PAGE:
The Banner Saga makes you choose between life and death. It's a strategy game set in an epic fantasy world, one where little good happens. It's not quite as bad as Game of Thrones, but it’s far from a cheery experience, despite the stunningly rendered, Disney-style art. Look past that beautiful exterior and harsh setting, however, and you’ll find a surprisingly approachable strategy game, but one with enough depth to keep you swinging swords late into the night.
The game takes place in a world on the brink. The sun has vanished, while a mysterious, mechanical army known as the dredge is laying siege to everything in its path. This threat forces humans and varl (a race of massive horned giants) to work together in order to survive. It's not the most original of plots, and for the first few hours it feels like you're constantly being bombarded with cliche fantasy gibberish — sort of like picking up a Lord of the Rings book halfway through. Even when it gets going, and you actually start remembering the difference between Mogr and Haken, it can feel like a lot of clicking through text to get to the good stuff.
But that good stuff is really good.
It’s amazing how beautiful it can be to simply watch a soldier swing his sword
The game's narrative may be epic in scope, but its battles are much more manageable. You control a team of five or six warriors on a large grid, taking turns with the enemy to perform actions. There are different types of units, all of which behave as you'd expect: varl warriors are big, slow, and powerful; archers are weak but can attack from a distance; magic users can perform spells that both heal and harm. It'll all be very familiar to anyone who has played a turn-based strategy game like Final Fantasy Tactics before, but it's also relatively easy to grasp for new players. You can even tweak the difficulty at any point in the game if you're having a hard time, and there’s a practice mode for safely trying out strategies.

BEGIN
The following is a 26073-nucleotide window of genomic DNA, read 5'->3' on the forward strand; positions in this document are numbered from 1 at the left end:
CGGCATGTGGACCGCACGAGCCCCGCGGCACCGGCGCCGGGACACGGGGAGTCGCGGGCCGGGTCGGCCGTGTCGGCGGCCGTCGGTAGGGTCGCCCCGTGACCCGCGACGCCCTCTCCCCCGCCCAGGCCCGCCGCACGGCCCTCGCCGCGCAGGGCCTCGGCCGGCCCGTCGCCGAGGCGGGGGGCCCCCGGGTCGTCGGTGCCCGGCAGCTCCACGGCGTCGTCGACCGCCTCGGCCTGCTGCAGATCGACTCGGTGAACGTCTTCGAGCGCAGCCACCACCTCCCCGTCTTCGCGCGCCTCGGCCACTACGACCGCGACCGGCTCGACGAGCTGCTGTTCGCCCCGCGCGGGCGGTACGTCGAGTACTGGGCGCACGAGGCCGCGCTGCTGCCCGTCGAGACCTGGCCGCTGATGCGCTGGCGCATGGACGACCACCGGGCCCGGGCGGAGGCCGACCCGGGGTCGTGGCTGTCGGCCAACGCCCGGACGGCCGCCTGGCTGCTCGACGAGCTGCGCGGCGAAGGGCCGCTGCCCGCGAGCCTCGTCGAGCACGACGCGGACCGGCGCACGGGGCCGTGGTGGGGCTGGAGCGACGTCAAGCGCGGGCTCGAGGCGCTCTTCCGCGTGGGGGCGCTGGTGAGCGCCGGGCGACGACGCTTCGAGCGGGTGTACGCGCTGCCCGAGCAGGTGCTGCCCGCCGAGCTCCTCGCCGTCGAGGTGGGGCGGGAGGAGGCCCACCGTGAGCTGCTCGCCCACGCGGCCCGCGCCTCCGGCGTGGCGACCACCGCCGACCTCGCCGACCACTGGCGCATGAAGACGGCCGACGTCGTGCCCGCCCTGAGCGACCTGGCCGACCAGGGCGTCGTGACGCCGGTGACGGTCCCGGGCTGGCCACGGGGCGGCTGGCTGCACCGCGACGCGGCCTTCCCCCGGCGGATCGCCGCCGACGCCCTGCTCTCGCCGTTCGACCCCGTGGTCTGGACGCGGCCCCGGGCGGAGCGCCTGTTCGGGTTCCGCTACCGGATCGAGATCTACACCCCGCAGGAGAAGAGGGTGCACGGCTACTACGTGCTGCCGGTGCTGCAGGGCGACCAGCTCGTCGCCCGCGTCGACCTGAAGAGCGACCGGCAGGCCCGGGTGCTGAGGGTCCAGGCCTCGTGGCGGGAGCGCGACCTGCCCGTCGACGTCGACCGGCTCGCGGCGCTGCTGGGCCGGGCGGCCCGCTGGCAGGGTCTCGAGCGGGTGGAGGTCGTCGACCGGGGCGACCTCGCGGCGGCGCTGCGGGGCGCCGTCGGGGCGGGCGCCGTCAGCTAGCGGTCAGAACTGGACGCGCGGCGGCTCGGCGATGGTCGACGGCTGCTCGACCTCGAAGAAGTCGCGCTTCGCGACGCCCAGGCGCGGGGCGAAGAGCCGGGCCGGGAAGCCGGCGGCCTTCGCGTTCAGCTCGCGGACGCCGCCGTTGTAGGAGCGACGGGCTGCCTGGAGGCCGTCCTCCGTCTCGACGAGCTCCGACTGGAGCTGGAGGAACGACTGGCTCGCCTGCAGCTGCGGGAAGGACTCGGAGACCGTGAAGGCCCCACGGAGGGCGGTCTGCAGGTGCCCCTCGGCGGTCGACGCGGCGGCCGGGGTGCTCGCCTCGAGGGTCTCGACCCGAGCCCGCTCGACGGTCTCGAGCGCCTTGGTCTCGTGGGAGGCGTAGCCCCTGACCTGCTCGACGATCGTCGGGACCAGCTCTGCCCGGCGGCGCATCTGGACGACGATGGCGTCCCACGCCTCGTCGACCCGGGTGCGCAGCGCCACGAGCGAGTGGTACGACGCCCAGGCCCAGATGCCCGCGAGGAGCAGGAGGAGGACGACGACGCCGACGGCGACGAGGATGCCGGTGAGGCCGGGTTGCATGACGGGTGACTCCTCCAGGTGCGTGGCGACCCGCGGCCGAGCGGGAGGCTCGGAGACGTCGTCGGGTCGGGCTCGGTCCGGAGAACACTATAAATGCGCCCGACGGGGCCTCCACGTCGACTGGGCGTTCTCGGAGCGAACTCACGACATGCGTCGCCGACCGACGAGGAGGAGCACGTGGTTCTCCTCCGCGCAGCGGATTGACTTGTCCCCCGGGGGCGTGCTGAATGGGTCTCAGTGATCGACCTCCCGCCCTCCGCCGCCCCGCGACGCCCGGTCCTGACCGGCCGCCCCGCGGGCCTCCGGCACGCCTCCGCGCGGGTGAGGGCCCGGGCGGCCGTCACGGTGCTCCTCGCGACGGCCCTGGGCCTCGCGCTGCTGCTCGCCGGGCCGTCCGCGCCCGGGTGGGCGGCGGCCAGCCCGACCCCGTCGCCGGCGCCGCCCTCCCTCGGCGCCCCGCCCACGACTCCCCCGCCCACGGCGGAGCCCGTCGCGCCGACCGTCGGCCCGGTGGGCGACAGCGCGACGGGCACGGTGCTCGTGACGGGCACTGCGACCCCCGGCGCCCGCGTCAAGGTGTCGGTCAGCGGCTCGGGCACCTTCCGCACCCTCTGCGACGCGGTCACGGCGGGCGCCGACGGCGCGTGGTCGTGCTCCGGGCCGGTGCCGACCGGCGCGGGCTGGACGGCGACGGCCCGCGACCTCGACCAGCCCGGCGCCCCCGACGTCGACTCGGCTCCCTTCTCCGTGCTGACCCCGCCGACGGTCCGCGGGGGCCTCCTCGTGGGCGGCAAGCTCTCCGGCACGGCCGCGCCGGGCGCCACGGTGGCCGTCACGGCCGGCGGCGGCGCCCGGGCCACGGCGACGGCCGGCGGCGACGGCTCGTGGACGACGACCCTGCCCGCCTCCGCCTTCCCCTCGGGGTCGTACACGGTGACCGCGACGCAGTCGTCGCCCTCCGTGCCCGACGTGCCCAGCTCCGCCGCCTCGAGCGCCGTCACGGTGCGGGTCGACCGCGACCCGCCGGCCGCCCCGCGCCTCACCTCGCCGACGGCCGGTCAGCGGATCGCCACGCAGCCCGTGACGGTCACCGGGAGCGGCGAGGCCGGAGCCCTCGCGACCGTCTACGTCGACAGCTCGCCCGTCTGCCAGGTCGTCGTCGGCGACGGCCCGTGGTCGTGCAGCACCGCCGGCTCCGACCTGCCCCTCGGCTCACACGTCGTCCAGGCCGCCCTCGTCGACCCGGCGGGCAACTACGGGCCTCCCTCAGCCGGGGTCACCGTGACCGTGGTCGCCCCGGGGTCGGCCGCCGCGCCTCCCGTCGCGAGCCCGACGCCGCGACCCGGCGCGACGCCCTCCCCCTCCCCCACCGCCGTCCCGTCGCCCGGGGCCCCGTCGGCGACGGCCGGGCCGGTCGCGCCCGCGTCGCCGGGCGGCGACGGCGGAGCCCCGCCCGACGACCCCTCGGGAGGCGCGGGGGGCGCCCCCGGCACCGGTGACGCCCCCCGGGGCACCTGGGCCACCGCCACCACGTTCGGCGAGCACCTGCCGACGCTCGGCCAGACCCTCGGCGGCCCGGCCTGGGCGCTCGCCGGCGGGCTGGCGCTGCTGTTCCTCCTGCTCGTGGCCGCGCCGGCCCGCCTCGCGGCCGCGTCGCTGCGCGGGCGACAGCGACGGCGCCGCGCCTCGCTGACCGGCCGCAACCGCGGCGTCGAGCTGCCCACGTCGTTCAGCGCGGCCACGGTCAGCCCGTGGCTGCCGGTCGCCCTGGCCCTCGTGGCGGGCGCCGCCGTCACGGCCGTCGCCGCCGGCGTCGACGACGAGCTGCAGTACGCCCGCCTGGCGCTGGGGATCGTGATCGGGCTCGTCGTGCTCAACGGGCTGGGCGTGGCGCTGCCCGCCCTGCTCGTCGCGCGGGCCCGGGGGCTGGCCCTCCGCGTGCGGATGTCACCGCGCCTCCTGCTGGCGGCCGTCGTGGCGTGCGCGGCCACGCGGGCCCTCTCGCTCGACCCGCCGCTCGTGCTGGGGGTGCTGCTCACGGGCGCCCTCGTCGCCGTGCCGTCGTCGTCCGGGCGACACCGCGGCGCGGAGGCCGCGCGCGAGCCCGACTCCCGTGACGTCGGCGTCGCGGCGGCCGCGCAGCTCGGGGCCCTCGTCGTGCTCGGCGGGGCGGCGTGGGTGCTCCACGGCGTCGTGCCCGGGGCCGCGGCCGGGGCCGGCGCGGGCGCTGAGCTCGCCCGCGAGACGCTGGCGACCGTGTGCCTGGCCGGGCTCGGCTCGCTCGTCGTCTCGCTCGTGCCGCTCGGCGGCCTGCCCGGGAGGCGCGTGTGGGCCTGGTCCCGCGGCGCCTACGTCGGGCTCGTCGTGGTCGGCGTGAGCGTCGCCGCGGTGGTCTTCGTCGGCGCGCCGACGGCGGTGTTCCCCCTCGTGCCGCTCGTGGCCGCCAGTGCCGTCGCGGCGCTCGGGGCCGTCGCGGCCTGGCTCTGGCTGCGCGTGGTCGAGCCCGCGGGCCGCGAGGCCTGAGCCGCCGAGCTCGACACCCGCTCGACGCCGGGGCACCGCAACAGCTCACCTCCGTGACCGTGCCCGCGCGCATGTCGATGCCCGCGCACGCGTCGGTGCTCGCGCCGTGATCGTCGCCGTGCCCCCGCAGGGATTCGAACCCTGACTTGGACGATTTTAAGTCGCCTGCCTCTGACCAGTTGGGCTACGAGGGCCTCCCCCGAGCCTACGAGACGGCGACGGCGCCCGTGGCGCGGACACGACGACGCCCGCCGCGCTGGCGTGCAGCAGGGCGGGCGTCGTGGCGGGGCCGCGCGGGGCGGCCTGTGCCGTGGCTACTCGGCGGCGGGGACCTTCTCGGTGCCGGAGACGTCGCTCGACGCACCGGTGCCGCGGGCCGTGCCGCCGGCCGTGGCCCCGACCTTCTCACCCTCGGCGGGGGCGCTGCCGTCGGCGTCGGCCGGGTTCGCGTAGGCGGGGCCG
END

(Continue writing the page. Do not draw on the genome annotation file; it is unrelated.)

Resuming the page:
Where The Banner Saga's battles differentiate themselves is in how you can attack. Each character has both an armor and health meter, and you can choose to attack either one. Breaking down a bad guy's armor makes them more susceptible to your strikes, while depleting their health will not only bring them closer to death, but also weaken their own attacks. This creates an extra layer of strategy as you have to decide not only who and when to attack, but how. And when you're fighting an overwhelming number of dredge warriors every move matters. The battles are also simply a joy to watch unfold — the stunning 2D art animates so smoothly you’d swear it was a high-end animated film. It’s amazing how beautiful it can be to simply watch a soldier swing his sword.
The role-playing elements are likewise simple, yet satisfying, with a focus on making tough decisions. As you perform various deeds you'll earn something called "renown." This currency is used to level up your soldiers, and you can customize them by choosing to focus on different characteristics. It's not particularly deep, but picking when to use your hard-earned renown can be tough, as it's also the currency used to keep your caravan stocked with supplies. If your army doesn't have food to eat, they'll become unhappy and slowly die off. It takes a lot of willpower to avoid levelling up your favorite character in order to buy something boring like food supplies.
Sometimes characters die and it's all your fault
Those tough decisions are at the heart of The Banner Saga. Outside of battle, you'll often be confronted with Choose Your Own Adventure-style moments, where your choice can have rippling effects later on. Do you let a gang of potentially dangerous thieves join your crew, or send them off to the woods where they’ll likely starve to death? Do you risk checking a devastated town for survivors, or simply walk past and avoid conflict altogether? Each decision has an effect not only on the story, but the gameplay as well, influencing everything from your supplies to your roster of fighters. Sometimes characters die and it's all your fault. These moments also provide extra incentive to play the game multiple times, so that you can see the different ways things can unfold.
The most striking thing about The Banner Saga is the way it looks — the beautiful, hand drawn art looks ripped straight out of a classic cartoon, with animations that turn it into a truly wonderful spectacle. But there's much more to the game than just a pretty face. The streamlined combat is deeply satisfying, while the many decisions involved really make you feel invested in the outcome. You’ll often feel bad as you play, wishing you had chosen a different path with a bit less bloodshed, but you’ll never feel bored.
The Banner Saga is available right now for Mac and Windows.